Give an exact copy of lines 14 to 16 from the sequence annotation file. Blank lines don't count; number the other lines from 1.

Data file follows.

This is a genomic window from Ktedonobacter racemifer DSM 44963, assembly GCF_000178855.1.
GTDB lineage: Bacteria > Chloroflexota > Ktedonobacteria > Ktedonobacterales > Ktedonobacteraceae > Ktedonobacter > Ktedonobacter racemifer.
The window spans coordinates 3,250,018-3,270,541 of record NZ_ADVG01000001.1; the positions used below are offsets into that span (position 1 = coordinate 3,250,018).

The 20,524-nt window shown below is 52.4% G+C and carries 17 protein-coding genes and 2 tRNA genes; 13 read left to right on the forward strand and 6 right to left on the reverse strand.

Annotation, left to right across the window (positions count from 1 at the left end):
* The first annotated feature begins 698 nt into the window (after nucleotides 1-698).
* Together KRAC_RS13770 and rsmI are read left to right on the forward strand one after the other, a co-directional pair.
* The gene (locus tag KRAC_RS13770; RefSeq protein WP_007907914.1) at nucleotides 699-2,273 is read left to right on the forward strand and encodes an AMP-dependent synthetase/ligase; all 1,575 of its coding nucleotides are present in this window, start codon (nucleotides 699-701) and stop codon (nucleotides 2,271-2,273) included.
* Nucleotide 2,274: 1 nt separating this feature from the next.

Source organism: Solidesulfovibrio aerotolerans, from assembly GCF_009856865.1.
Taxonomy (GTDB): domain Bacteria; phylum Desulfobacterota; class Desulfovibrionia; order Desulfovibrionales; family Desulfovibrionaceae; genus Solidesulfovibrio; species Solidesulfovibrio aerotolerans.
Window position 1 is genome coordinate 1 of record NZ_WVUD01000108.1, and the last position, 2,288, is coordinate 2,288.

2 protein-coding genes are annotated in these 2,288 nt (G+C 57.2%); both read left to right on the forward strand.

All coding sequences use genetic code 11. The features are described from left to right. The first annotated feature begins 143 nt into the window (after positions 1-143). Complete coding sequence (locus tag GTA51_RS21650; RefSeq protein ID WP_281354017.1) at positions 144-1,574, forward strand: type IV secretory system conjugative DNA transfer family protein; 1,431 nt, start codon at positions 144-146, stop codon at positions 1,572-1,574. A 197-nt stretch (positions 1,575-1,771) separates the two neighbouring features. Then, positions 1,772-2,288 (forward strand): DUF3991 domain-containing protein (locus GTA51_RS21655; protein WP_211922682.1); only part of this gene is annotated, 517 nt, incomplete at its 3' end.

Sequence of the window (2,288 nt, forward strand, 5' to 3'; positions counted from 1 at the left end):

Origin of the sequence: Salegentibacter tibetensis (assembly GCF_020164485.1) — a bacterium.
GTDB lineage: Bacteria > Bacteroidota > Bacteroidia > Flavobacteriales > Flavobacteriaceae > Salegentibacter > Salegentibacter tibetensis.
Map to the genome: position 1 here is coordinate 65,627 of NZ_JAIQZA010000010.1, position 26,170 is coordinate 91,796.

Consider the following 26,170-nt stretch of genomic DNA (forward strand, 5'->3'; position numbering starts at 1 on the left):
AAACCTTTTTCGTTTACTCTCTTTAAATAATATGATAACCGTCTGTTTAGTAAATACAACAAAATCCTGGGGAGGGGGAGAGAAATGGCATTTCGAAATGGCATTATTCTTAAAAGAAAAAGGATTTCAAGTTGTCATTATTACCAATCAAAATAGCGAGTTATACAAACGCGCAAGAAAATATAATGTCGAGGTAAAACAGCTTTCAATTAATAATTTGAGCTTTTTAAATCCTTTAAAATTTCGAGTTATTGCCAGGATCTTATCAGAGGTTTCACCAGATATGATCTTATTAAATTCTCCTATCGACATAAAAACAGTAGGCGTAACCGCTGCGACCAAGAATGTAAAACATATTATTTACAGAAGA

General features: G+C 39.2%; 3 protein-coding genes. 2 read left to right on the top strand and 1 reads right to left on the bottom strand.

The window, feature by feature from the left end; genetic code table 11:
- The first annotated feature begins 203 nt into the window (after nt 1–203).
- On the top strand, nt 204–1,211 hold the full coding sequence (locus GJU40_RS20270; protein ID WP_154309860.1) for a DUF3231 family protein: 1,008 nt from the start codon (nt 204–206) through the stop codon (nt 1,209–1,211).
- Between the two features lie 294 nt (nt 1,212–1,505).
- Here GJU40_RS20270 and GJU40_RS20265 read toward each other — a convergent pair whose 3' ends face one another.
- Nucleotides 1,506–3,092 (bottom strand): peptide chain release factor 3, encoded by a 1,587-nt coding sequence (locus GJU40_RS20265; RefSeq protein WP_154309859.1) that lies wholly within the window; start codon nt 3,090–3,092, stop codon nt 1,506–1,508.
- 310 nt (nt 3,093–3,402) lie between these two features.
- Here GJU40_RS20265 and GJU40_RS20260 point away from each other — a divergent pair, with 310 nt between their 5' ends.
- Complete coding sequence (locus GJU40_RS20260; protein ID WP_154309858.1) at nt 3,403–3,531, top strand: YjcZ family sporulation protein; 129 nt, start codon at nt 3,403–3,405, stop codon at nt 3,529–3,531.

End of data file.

All coding sequences use genetic code 11. The features are described from left to right. The first annotated feature begins 143 nt into the window (after positions 1-143). Complete coding sequence (locus tag GTA51_RS21650; RefSeq protein ID WP_281354017.1) at positions 144-1,574, forward strand: type IV secretory system conjugative DNA transfer family protein; 1,431 nt, start codon at positions 144-146, stop codon at positions 1,572-1,574. A 197-nt stretch (positions 1,575-1,771) separates the two neighbouring features. Then, positions 1,772-2,288 (forward strand): DUF3991 domain-containing protein (locus GTA51_RS21655; protein WP_211922682.1); only part of this gene is annotated, 517 nt, incomplete at its 3' end.

Sequence of the window (2,288 nt, forward strand, 5' to 3'; positions counted from 1 at the left end):

Origin of the sequence: Salegentibacter tibetensis (assembly GCF_020164485.1) — a bacterium.